Researchers in the US have found CTE in the brain of a 29-year-old college soccer player. The brain trauma condition is usually seen in the States as an American football problem, but this could be a further indication that soccer players may be at risk.
Patrick Grange, a college soccer player at New Mexico, had been diagnosed with ALS when he was 27, and was considered a Stage 2 CTE sufferer on the 4-stage scale of severity. He died from the ALS, also known as Lou Gehrig's disease, last April. His parents recalled his love of heading the ball since childhood, and "a few memorable concussions" down the years.
While it cannot be said for sure that heading the ball was a direct cause for Grange's CTE, the issue of concussion has been an under-discussed topic in soccer. As we have previously mentioned in these pages, his is in contrast to the situation in rugby, where calls to highlight the dangers of head injuries are growing ever louder.
In 2002 Jeff Astle, the West Brom and England star of the 1960s and 1970s, died aged 59 of a degenerative brain disease now believed to have been CTE. It is thought that this was brought about by a lifetime of heading the old-style football, which, when wet, would be considerably heavier than today's models. In fact, the coroner recorded a verdict of "death by industrial disease".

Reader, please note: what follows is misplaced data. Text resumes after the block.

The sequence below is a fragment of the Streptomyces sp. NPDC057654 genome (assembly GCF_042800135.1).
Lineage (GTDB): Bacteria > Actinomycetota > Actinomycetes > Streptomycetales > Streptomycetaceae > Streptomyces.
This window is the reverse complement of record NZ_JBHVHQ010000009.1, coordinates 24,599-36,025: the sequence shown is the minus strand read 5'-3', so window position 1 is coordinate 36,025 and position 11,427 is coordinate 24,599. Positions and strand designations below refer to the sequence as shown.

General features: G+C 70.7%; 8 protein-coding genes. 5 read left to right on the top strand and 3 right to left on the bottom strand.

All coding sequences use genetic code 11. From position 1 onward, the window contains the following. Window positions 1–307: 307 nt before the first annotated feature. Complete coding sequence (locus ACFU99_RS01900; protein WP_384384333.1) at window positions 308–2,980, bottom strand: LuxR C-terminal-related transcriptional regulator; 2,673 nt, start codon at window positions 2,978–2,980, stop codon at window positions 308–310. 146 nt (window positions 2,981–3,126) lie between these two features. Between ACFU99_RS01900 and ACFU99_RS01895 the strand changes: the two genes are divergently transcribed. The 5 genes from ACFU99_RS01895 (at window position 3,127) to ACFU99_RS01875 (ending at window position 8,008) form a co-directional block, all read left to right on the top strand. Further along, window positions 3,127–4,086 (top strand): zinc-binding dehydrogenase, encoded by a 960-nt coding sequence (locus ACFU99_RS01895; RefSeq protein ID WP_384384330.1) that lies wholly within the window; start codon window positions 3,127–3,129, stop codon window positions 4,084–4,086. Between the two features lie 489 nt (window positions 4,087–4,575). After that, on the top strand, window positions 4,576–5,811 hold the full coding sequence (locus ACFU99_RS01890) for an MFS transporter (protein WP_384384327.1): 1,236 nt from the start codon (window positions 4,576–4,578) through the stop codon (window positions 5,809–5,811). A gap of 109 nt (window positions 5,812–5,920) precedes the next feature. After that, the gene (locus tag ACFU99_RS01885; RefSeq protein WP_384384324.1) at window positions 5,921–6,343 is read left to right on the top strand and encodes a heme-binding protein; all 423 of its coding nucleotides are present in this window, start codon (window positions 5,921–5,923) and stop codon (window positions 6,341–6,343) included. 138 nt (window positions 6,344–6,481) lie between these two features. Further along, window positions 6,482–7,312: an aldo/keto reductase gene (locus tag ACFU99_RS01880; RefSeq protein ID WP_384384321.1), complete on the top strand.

Tottenham legend Danny Blanchflower died of Alzheimer's Disease in 1993, and heading the football was also seen as an accelerating factor in his demise.
More recently, Romelu Lukaku was knocked unconscious after scoring for Everton last September, and played on despite not remembering having scored. The Belgian was again involved in a head injury scare in November, when he collided with Tottenham goalkeeper Hugo Lloris, in an accidental, but still sickening clash. Indeed it was reminiscent to the Stephen Hunt-Petr Cech incident in October 2006 which left Cech with a depressed skull fracture and has required him to wear a rugby-style head protector during games.
Calls for the mandatory wearing of head protection by goalkeepers have been loudest in the US, where helmets are a standard equipment in three of the four main sports.
H/T: TheBigLead, NY Times